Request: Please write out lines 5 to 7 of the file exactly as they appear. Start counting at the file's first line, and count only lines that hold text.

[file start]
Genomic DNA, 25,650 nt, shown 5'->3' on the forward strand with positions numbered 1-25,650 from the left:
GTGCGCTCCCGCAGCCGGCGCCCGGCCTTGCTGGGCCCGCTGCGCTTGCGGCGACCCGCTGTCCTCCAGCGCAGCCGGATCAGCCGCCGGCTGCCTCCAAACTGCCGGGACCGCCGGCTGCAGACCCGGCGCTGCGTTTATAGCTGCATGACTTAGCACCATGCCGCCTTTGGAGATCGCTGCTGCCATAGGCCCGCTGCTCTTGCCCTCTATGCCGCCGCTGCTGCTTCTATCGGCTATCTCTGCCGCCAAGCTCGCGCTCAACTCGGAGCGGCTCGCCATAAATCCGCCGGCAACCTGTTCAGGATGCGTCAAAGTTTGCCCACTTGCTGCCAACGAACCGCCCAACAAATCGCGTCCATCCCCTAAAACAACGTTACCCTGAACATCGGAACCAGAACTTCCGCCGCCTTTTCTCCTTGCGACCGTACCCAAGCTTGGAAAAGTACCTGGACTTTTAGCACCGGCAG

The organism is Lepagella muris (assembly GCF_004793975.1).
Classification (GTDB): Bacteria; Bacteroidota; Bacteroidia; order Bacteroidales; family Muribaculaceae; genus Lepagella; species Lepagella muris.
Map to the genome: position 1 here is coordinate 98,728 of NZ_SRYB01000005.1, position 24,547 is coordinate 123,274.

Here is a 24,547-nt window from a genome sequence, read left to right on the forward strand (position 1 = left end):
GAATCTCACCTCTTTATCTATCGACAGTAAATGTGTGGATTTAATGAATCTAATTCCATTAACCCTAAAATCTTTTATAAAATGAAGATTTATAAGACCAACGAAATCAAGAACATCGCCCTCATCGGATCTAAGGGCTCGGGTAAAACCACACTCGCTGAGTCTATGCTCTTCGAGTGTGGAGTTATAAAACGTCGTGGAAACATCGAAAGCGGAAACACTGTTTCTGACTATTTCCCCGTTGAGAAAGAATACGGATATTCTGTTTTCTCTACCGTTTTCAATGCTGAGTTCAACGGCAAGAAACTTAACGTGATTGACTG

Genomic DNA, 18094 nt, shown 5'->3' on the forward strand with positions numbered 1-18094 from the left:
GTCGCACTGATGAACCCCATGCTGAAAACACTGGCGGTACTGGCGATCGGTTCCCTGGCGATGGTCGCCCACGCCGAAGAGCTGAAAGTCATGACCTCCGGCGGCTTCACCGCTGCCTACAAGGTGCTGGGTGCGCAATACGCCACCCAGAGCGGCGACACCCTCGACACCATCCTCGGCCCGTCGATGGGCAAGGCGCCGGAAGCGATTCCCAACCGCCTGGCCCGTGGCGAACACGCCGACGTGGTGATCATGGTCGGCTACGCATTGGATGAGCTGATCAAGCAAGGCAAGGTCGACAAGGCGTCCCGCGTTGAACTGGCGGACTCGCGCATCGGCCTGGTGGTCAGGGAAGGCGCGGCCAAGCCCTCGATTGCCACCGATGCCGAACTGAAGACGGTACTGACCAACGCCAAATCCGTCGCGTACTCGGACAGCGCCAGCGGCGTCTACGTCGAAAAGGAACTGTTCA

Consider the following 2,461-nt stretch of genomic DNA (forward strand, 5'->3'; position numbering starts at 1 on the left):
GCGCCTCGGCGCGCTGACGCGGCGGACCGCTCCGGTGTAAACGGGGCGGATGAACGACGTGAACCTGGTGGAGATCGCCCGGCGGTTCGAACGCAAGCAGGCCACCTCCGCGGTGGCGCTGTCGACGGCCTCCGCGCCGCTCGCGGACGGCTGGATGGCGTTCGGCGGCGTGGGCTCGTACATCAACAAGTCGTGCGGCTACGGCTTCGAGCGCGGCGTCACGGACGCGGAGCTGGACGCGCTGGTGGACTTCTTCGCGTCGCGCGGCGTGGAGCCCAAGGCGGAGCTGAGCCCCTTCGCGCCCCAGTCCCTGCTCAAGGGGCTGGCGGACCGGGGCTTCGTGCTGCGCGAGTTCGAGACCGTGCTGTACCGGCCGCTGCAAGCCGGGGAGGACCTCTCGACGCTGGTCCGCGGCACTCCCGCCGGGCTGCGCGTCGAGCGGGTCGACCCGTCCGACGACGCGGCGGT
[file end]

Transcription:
Map to the genome: position 1 here is coordinate 98,728 of NZ_SRYB01000005.1, position 24,547 is coordinate 123,274.

Here is a 24,547-nt window from a genome sequence, read left to right on the forward strand (position 1 = left end):
GAATCTCACCTCTTTATCTATCGACAGTAAATGTGTGGATTTAATGAATCTAATTCCATTAACCCTAAAATCTTTTATAAAATGAAGATTTATAAGACCAACGAAATCAAGAACATCGCCCTCATCGGATCTAAGGGCTCGGGTAAAACCACACTCGCTGAGTCTATGCTCTTCGAGTGTGGAGTTATAAAACGTCGTGGAAACATCGAAAGCGGAAACACTGTTTCTGACTATTTCCCCGTTGAGAAAGAATACGGATATTCTGTTTTCTCTACCGTTTTCAATGCTGAGTTCAACGGCAAGAAACTTAACGTGATTGACTG